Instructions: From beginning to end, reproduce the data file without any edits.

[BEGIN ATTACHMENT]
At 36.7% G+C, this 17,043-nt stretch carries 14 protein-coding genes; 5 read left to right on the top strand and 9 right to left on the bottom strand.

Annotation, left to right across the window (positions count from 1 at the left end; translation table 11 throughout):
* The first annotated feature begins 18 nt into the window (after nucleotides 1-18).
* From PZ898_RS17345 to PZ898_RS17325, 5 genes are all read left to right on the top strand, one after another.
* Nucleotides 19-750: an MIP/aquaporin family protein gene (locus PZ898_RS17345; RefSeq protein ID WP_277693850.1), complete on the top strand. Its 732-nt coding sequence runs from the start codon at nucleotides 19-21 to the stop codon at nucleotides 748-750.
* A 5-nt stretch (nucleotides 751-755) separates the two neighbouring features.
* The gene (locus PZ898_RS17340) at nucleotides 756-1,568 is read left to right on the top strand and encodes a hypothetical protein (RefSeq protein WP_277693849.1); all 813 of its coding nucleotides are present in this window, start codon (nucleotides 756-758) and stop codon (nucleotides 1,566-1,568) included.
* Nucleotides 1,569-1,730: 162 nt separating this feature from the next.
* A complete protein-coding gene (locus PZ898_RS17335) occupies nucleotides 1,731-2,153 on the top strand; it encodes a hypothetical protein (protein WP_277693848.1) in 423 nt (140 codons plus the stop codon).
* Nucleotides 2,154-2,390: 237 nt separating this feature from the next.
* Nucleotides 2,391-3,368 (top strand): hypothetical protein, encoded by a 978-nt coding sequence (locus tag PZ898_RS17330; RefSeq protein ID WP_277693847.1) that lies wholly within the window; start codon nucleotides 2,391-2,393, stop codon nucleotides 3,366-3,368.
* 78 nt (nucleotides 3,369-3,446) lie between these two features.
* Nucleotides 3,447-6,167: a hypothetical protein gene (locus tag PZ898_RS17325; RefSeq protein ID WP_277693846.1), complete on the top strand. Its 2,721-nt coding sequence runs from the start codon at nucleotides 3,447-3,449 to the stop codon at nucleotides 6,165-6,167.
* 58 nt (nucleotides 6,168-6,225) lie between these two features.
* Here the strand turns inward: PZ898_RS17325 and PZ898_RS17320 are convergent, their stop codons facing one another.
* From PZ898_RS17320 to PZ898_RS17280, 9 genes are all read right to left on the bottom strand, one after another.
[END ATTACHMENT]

At 36.7% G+C, this 17,043-nt stretch carries 14 protein-coding genes; 5 read left to right on the top strand and 9 right to left on the bottom strand.

Annotation, left to right across the window (positions count from 1 at the left end; translation table 11 throughout):
* The first annotated feature begins 18 nt into the window (after nucleotides 1-18).
* From PZ898_RS17345 to PZ898_RS17325, 5 genes are all read left to right on the top strand, one after another.
* Nucleotides 19-750: an MIP/aquaporin family protein gene (locus PZ898_RS17345; RefSeq protein ID WP_277693850.1), complete on the top strand. Its 732-nt coding sequence runs from the start codon at nucleotides 19-21 to the stop codon at nucleotides 748-750.
* A 5-nt stretch (nucleotides 751-755) separates the two neighbouring features.
* The gene (locus PZ898_RS17340) at nucleotides 756-1,568 is read left to right on the top strand and encodes a hypothetical protein (RefSeq protein WP_277693849.1); all 813 of its coding nucleotides are present in this window, start codon (nucleotides 756-758) and stop codon (nucleotides 1,566-1,568) included.
* Nucleotides 1,569-1,730: 162 nt separating this feature from the next.
* A complete protein-coding gene (locus PZ898_RS17335) occupies nucleotides 1,731-2,153 on the top strand; it encodes a hypothetical protein (protein WP_277693848.1) in 423 nt (140 codons plus the stop codon).
* Nucleotides 2,154-2,390: 237 nt separating this feature from the next.
* Nucleotides 2,391-3,368 (top strand): hypothetical protein, encoded by a 978-nt coding sequence (locus tag PZ898_RS17330; RefSeq protein ID WP_277693847.1) that lies wholly within the window; start codon nucleotides 2,391-2,393, stop codon nucleotides 3,366-3,368.
* 78 nt (nucleotides 3,369-3,446) lie between these two features.
* Nucleotides 3,447-6,167: a hypothetical protein gene (locus tag PZ898_RS17325; RefSeq protein ID WP_277693846.1), complete on the top strand. Its 2,721-nt coding sequence runs from the start codon at nucleotides 3,447-3,449 to the stop codon at nucleotides 6,165-6,167.
* 58 nt (nucleotides 6,168-6,225) lie between these two features.
* Here the strand turns inward: PZ898_RS17325 and PZ898_RS17320 are convergent, their stop codons facing one another.
* From PZ898_RS17320 to PZ898_RS17280, 9 genes are all read right to left on the bottom strand, one after another.